- This value represents the molecular mass of the substance.
World Development Report
- The World Development Report (WDR) is an annual report published since 1978 by the World Bank.
- Each WDR provides in-depth analysis of a specific aspect of economic development.
- Past reports have considered such topics as agriculture, youth, equity, public services delivery, the role of the state, transition economies, labour, infrastructure,health, the environment, and poverty.
- The reports are the Bank's best-known contribution to thinking about development.
- The World Development Report 2011: Conflict, Security, and Development looked at conflict as a challenge to economic development.
- a high level committee on Saturday to prepare a position paper on the current socio-economic, health and educational status of tribals that will also “suggest policy initiatives as well as effective outcome-oriented measures to improve development indicators and strengthen public service delivery to STs.”
- The committee is expected to submit its findings and recommendations in nine months, ahead of next year’s general elections.
- The country’s tribal population of 8.6 per cent is concentrated in the north-east, particularly in Nagaland, Mizoram, Meghalaya and Arunachal Pradesh, and in those parts of the country now over run by Maoists — Chattisgarh, Jharkhand, Madhya Pradesh, Orissa and parts of Bihar and Maharashtra.
Chairing the committee will be tribal expert and eminent sociologist Virginius Xaxa, who was recently appointed a member of Sonia Gandhi’s National Advisory Council. Dr Xaxa, currently teaching at Delhi University, is the author of State, Society and Tribes: Issues in Post-Colonial India (2008) and the seminal article “Tribes as Indigenous People of India,” considered essential reading for an understanding of India’s tribal communities.
- The others are Usha Ramanathan, Joseph Bara, K.K. Misra, Abhay Bang and Sunila Basant, all of whom are familiar with the problems of tribals, coming as they do from diverse backgrounds — law, history, anthropology, medicine and administration.
The committee is expected to focus on how tribal communities have been affected by involuntary displacement and enforced migration; whether rapid urbanisation has shrunk their original habitats, and which new avenues of employment and livelihood are available to them. It is also expected to map their asset base and income levels, changes in the patterns of ownership and productivity of their immovable assets, the role public policy and the legal framework in facilitating/inhibiting such changes, the level of their socio-economic development, their relative share of public and private sector employment, and what steps have been taken by States/UTs for capacity building and improving their employability.
Access to education, health services
It will examine whether tribal people have adequate access to education and health services, municipal infrastructure, bank credit, and other services provided by the government/public sector entities; and the level of social infrastructure (schools, health centres, ICDS centres etc.) located in areas of tribal concentration in comparison to the general level of such infrastructure in various States. Finally, the committee will look at whether protective legislation such as the Prevention of Atrocities Act, Panchayats (Extension to Scheduled Areas) Act, the Forest Rights Act and the Food Security Ordinance, etc are being implemented effectively.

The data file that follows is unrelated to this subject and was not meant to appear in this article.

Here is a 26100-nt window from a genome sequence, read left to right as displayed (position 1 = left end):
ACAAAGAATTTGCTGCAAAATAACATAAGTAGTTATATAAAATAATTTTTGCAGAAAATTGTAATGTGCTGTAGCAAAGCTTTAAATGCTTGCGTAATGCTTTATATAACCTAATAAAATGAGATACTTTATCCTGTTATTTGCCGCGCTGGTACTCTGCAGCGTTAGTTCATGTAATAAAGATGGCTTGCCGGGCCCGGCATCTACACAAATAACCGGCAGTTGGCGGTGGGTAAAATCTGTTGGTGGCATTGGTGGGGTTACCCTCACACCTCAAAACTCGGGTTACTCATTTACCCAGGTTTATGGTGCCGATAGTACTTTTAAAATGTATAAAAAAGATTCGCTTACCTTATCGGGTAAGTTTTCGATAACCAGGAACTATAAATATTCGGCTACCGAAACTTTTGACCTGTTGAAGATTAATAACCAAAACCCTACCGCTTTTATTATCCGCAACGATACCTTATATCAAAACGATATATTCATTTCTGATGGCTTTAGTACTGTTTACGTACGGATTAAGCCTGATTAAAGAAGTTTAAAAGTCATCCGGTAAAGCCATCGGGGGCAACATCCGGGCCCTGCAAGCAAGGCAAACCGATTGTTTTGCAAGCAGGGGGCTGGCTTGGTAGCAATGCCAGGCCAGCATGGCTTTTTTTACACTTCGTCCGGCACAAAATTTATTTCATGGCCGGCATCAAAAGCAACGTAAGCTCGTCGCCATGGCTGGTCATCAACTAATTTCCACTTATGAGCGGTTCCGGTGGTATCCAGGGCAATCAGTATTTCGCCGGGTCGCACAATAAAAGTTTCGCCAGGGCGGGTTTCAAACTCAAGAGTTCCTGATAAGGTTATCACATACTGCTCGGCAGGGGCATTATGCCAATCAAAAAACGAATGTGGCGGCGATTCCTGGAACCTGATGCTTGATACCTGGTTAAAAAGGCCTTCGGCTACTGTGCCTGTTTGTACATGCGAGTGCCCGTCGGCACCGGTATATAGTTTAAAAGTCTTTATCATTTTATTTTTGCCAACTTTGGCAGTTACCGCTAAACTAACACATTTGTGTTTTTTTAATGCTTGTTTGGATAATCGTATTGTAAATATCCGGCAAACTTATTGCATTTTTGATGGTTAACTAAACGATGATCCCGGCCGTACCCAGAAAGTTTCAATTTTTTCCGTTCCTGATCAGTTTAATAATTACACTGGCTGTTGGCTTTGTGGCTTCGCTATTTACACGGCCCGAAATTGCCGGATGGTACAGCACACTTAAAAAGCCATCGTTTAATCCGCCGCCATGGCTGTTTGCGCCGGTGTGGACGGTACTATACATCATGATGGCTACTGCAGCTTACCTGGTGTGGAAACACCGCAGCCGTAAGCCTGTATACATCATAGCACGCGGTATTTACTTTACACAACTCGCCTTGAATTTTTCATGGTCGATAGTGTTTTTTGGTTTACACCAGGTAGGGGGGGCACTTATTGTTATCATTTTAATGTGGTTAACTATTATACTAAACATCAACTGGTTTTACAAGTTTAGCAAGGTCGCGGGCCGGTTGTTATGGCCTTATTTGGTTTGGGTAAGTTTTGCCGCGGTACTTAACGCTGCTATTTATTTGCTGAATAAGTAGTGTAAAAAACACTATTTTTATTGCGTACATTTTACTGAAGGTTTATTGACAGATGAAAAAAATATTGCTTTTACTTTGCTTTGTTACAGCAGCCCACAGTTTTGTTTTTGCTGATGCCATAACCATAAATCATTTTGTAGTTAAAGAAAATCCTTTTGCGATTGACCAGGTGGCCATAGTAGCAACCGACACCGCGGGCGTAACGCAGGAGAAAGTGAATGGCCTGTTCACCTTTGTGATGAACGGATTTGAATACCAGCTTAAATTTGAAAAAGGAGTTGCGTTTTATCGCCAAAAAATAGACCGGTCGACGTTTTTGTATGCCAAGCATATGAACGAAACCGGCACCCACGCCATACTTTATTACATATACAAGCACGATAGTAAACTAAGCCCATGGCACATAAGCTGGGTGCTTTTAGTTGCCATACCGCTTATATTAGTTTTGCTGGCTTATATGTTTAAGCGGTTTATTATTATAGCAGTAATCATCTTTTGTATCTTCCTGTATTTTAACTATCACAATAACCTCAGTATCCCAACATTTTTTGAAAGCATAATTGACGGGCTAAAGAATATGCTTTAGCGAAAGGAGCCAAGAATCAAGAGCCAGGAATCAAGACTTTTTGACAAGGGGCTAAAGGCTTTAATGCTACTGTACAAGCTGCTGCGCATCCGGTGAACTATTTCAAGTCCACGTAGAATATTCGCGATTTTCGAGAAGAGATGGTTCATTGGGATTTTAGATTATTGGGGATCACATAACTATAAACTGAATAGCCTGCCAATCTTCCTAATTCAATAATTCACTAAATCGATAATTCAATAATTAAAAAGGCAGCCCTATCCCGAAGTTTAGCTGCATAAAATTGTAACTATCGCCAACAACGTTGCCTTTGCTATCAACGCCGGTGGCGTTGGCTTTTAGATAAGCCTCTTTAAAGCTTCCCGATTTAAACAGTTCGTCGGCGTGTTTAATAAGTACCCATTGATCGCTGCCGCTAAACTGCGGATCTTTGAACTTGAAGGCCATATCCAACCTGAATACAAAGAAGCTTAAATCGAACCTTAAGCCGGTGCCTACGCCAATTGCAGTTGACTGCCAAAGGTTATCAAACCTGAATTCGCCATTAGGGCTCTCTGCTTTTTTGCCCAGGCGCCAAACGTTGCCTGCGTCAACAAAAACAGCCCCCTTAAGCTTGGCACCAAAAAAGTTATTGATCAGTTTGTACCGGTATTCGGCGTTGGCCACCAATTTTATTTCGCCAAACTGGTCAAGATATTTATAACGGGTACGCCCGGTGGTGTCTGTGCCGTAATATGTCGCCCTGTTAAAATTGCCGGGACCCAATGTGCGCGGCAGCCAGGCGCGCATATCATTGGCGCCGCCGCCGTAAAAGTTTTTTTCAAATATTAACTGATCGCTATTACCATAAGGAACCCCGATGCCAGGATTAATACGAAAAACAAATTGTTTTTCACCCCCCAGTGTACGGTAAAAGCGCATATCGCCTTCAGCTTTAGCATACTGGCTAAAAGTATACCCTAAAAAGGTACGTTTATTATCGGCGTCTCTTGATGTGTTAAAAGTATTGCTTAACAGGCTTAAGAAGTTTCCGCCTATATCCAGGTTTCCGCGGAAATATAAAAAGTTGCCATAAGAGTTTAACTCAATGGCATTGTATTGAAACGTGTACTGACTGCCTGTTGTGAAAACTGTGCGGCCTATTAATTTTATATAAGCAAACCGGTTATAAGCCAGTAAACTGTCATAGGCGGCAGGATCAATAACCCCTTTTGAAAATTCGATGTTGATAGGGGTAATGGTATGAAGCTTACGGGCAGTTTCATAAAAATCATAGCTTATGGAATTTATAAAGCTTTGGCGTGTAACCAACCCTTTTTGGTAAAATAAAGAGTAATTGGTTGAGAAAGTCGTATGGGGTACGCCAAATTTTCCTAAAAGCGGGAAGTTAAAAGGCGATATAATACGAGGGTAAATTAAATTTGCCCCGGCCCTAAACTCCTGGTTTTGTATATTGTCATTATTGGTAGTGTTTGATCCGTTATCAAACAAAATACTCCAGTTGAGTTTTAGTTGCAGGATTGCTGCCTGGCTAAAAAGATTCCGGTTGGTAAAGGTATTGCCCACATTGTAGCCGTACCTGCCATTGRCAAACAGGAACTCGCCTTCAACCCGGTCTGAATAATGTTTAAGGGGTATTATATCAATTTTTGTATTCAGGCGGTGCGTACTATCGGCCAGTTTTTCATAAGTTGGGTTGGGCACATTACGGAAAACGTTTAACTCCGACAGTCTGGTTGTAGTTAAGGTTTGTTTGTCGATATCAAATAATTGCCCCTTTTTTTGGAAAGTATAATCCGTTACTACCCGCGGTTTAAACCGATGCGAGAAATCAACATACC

- formerly known as Taj Expressway, is a 6-lane (extendable to 8 lanes), 165 km long, controlled-access expressway, connecting Greater Noida with Agra in the Uttar Pradesh
- expressway starts from Greater Noida and ends on NH 2towards Kanpur and Agra.
- Yamuna Expressway project was implemented by Jaypee Group.
- The UP government had proposed a Taj International Aviation Hub (TIAH) with a greenfield airport at Jewar, which is at a distance of about 70 km from the Indira Gandhi International Airport.
- The new airport will, tentatively, come up between Agra and Mathura.
- The Zollverein, or German Customs Union, was a coalition of German states formed to manage tariffs and economic policies within their territories.
- Organised by the 1833 Zollverein Treaties, the Zollverein formally came into existence on 1 January 1834.
- However, its foundations had been in development from 1818 with the creation of a variety of custom unions among the German states.
- By 1866, the Zollverein included most of the German states.
- The foundation of the Zollverein was the first instance in history in which independent states had consummated a full economic union without the simultaneous creation of a political federation or union.
- Prussia was the prime motivating force behind the creation of the customs union.
- Austria was excluded from the Zollverein because of its highly protected industry; this economic exclusion exacerbated the Austro-Prussian rivalry for dominance in Central Europe, particularly in the 1850s and 1860s.
- After the founding of the German Empire in 1871, the Empire assumed the control of the customs union.